101 years after it began with a letter to The Times calling for volunteer helpers, a truly definitive Latin dictionary project has ended – with a beer.
A project to record the medieval British Latin lexicon closes in Oxford this month after 101 years. What began with a letter in The Times calling for volunteer helpers ended with a beer – specifically zythum, ‘an Egyptian beer’.
That was the final word added to the Dictionary of Medieval Latin from British Sources (DMLBS). Now only two people remain in the office: the editor, Dr Richard Ashdowne of Oxford University’s Faculty of Classics, and 89-year-old volunteer Peter Glare. ‘This is the third major dictionary Peter has seen through to completion, having previously worked on the monumental Oxford Latin Dictionary and the revised supplement to Liddell/Scott/Jones’s Greek Lexicon,’ says Dr Ashdowne.
The DMLBS covers Latin words found in texts from the sixth to the sixteenth century written by people who were born in or worked in Britain. Many of these words and meanings are those of earlier classical Latin, but others were newly coined by the authors of the source texts. First proposed by Oxford medievalist Robert Whitwell out of frustration with existing reference works, the dictionary has improved scholars’ understanding of language, society and culture in Medieval Britain, when Latin was for a long time the chief language of written record and used for everything from accounts to zoology.
The 58,000 entries in the dictionary contain more than 100,000 different senses of words and more than 400,000 quotations. It runs to nearly 4,000 pages, published in 17 parts. Putting the dictionary together over the last century has involved hundreds of people, many of them volunteers, spending thousands of hours of trawling through manuscripts and books to find examples of words and their usage. ‘Much of what we have looked at has been unsurprisingly mundane,’ admits Dr Ashdowne, ‘but now and again we would come across something out of the ordinary. One source for caminus (‘chimney’) was the diary of William Merle, a clergyman who recorded the weather from 1337 to 1344 and noted that on 28 March 1343 an earthquake toppled stone chimneys in Lincolnshire. His weather diaries have since been studied by climate scientists.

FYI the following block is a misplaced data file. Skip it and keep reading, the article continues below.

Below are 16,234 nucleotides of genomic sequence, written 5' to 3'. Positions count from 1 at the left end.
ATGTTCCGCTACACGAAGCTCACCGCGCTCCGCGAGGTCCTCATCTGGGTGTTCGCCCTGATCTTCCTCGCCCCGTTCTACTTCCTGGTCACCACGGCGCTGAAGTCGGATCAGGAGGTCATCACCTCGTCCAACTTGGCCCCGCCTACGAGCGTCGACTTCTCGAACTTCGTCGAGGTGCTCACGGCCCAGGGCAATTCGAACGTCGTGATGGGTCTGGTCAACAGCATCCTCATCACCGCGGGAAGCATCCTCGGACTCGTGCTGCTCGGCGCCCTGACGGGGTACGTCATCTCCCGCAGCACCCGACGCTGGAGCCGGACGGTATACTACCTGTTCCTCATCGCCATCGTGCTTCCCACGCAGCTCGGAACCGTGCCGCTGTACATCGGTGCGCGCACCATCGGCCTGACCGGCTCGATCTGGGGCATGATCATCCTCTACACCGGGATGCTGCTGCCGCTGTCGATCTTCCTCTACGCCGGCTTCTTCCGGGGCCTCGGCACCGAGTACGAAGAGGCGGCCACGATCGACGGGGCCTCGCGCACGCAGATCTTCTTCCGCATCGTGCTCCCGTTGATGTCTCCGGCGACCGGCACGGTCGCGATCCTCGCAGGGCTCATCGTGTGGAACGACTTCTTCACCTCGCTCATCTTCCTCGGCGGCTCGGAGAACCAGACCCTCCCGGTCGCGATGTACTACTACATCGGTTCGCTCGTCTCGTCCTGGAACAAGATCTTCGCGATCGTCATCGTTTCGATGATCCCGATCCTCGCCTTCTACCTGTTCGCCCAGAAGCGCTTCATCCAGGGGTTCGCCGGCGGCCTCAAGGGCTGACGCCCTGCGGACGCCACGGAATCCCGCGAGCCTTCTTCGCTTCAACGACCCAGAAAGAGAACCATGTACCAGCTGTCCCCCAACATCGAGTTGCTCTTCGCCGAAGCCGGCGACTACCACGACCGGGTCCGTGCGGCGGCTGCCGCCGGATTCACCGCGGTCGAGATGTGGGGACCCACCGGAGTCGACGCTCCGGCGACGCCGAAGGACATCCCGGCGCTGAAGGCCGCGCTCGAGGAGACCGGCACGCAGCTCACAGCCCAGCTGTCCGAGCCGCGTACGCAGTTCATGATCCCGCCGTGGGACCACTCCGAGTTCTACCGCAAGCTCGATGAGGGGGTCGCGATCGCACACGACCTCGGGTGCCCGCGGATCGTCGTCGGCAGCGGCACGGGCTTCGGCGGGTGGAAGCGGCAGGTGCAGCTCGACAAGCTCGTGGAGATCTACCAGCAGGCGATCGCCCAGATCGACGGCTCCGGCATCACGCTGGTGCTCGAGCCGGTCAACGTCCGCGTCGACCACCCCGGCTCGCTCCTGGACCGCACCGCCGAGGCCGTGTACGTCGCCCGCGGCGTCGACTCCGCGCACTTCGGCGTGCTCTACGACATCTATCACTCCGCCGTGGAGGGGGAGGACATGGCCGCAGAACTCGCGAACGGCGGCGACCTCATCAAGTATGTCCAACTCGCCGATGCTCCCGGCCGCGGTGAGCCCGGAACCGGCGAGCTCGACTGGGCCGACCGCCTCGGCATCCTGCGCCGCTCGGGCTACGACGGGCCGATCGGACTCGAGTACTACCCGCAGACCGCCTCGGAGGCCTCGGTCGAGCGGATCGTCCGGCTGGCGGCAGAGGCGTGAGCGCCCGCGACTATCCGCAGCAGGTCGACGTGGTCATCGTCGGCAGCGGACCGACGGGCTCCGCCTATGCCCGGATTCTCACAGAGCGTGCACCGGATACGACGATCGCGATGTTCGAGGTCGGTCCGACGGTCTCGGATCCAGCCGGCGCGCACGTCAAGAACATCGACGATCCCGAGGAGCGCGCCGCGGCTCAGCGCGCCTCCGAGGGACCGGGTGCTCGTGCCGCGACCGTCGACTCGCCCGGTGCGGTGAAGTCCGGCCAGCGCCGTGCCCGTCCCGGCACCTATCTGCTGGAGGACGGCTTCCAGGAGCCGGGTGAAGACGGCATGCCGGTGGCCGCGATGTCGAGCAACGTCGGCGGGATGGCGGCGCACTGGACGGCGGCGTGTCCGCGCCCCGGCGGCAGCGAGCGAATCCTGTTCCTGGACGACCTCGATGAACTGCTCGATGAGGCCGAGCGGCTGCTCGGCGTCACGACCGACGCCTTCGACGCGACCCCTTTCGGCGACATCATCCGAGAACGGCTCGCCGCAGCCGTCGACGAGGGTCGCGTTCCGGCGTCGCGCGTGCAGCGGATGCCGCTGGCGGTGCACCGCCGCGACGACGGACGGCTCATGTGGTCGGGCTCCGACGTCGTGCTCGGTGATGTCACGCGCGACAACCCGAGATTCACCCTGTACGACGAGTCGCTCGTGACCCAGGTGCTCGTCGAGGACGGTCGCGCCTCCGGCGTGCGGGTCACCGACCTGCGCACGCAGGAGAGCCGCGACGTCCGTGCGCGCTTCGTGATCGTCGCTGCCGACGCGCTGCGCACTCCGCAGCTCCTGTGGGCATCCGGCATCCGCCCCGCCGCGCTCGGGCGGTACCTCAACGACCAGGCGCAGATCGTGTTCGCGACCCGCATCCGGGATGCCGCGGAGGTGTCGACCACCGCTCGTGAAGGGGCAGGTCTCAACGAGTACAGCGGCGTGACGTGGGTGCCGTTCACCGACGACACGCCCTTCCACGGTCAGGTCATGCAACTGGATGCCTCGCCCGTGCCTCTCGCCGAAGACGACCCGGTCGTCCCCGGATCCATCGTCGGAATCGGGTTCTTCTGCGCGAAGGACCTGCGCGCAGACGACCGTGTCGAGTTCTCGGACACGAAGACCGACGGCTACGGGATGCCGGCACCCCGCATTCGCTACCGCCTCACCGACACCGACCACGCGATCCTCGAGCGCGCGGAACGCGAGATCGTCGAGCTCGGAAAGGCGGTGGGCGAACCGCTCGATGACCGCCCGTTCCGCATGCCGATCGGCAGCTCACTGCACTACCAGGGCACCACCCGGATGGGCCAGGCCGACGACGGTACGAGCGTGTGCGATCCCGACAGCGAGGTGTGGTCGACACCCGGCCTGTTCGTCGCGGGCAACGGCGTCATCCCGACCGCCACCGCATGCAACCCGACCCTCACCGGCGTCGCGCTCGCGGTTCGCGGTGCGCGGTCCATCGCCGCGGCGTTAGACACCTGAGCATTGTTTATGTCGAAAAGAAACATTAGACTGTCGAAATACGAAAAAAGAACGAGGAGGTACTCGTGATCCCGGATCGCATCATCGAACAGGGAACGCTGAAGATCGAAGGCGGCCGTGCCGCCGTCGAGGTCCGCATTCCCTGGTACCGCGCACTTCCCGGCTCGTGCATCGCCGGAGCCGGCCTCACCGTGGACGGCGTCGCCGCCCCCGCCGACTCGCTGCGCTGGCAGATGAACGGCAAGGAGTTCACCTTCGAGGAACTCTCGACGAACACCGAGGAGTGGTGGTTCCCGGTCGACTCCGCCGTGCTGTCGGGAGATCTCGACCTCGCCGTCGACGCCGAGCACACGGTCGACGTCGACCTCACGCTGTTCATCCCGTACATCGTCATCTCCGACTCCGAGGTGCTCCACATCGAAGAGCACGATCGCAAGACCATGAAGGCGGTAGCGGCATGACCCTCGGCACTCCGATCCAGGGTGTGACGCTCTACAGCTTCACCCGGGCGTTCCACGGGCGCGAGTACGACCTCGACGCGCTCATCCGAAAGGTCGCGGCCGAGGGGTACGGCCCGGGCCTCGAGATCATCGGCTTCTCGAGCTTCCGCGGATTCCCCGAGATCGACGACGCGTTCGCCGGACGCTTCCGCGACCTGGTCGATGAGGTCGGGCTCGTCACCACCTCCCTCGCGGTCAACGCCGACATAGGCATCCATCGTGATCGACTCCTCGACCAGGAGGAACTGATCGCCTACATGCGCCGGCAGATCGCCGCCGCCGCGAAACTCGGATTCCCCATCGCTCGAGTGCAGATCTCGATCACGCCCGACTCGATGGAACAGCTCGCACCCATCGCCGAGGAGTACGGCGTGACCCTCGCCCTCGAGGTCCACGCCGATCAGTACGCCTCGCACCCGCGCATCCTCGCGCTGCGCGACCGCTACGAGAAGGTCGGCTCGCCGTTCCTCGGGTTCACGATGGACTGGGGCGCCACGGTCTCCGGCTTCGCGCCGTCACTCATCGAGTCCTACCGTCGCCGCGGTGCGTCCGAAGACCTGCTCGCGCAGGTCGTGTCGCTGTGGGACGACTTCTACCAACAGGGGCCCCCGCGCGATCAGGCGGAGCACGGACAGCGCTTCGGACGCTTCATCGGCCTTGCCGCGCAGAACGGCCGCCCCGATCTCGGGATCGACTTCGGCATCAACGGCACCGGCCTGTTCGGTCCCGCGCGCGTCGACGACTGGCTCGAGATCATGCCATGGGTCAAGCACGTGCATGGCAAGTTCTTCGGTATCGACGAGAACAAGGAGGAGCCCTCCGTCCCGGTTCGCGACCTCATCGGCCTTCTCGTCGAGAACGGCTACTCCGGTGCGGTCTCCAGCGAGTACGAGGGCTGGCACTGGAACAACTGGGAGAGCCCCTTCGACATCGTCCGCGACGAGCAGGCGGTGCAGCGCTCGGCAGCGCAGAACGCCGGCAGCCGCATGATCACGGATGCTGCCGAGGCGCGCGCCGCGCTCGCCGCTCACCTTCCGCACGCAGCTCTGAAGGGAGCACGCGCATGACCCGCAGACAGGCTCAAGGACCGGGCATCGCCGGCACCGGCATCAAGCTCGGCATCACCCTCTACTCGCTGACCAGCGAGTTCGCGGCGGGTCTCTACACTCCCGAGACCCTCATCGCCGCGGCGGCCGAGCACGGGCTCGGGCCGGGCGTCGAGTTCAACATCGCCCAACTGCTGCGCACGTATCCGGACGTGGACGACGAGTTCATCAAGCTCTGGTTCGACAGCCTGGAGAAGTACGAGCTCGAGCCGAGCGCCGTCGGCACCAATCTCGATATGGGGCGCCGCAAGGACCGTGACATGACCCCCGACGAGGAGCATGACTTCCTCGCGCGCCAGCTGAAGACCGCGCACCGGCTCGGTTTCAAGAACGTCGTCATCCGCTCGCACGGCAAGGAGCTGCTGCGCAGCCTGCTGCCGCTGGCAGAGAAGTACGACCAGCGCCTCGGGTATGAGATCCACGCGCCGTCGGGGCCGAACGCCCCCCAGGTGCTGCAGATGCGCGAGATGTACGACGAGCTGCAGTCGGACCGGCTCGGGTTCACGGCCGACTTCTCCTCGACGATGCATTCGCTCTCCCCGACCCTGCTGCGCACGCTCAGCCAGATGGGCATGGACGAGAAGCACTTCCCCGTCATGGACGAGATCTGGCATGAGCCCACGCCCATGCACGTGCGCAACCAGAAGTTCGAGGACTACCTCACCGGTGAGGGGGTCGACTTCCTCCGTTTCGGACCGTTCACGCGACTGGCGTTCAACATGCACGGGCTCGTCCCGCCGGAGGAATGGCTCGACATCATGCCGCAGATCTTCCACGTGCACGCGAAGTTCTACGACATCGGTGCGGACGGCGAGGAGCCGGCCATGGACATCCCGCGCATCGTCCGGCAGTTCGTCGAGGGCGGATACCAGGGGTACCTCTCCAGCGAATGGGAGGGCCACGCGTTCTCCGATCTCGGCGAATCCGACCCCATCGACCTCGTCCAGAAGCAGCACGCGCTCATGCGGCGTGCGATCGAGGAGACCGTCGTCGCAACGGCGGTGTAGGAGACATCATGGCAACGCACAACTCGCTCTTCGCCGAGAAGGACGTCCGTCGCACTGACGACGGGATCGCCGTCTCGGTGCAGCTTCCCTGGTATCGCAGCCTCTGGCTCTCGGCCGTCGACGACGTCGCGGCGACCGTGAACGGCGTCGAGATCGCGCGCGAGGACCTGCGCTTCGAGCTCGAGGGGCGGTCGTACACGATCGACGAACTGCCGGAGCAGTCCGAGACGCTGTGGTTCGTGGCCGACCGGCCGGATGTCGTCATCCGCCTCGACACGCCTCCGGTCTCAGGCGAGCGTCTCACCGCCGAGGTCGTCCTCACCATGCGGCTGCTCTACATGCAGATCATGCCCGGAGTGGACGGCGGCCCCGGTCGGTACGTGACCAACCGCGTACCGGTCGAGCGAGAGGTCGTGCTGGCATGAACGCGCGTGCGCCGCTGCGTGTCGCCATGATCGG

‘A source for neglegentia (“negligence”) was found in a series of coroner’s reports from 1396 which tell of a woman who died after falling into a well as a result of “her own negligence and madness”. Another case in the same source involves a three-year-old child who drowned in a pan of milk.
‘Our sole quotation for sense 2 of musella (“muzzle, halter for the snout of an animal”) comes from accounts from 1252 detailing the purchase of a muzzle for the white (i.e. polar) bear recently sent to the king from Norway and kept in the Tower of London: it also required a long and strong rope to hold it while fishing in the Thames.’
Over time, advances in technology have sped up the process of compiling and publishing the dictionary. In 1975 a researcher would typically have had to travel to an archive or library to verify a particular example of how a word was used. Now it is highly likely that it can be found in a digital archive in seconds. But this brings its own problems.
‘In the past, compilers might only have known of the ten examples of a word gathered by the volunteer readers. They could consider all of them in preparing its entry, worrying only that perhaps there were usages of which they were unaware. Now we can often find many more examples of a word in digitized sources, sometimes many thousands, and we have had to develop new strategies for dealing with an “overload” of substantially similar examples in among which there may be lurking ones which stand out and need to be taken account of.’
Now that the printed dictionary is finished, Dr Ashdowne is organising the disposal of what he terms ‘the accumulated detritus of a hundred-year project that never threw anything out’. Up to 2,000 books used as sources are going to the Bodleian Library’s special collections at the new Weston Library. ‘Some of the books are new donations to the Bodleian, but many of them are simply being returned after being “on loan” to the project, which was based in the Bodleian from the early 1980s until 2010,’ Dr Ashdowne said.
The 750,000 slips containing examples are being shipped to the ongoing French project compiling a dictionary that covers medieval Latin across the whole of Europe. The project’s archive of administrative documents is being sent to the British Academy, which has directed the project since its inception. This collection includes all the early correspondence concerning the establishment of the project from 1913, as well as other letters, minutes and accounts from the last hundred years.
Although the main goal of the project is now finished, Dr Ashdowne hopes that in the future a two-volume version of the book can be published and the entire dictionary can be made available online. He said: ‘Electronic publication is now uncertain after our plans involving the Bodleian Library sadly fell through, but it remains something we are committed to achieving and I am already exploring several other avenues.’
This article first appeared on the Oxford news page and is republished here with kind permission. Images of Aelred of Rievaulx via Wikimedia Commons.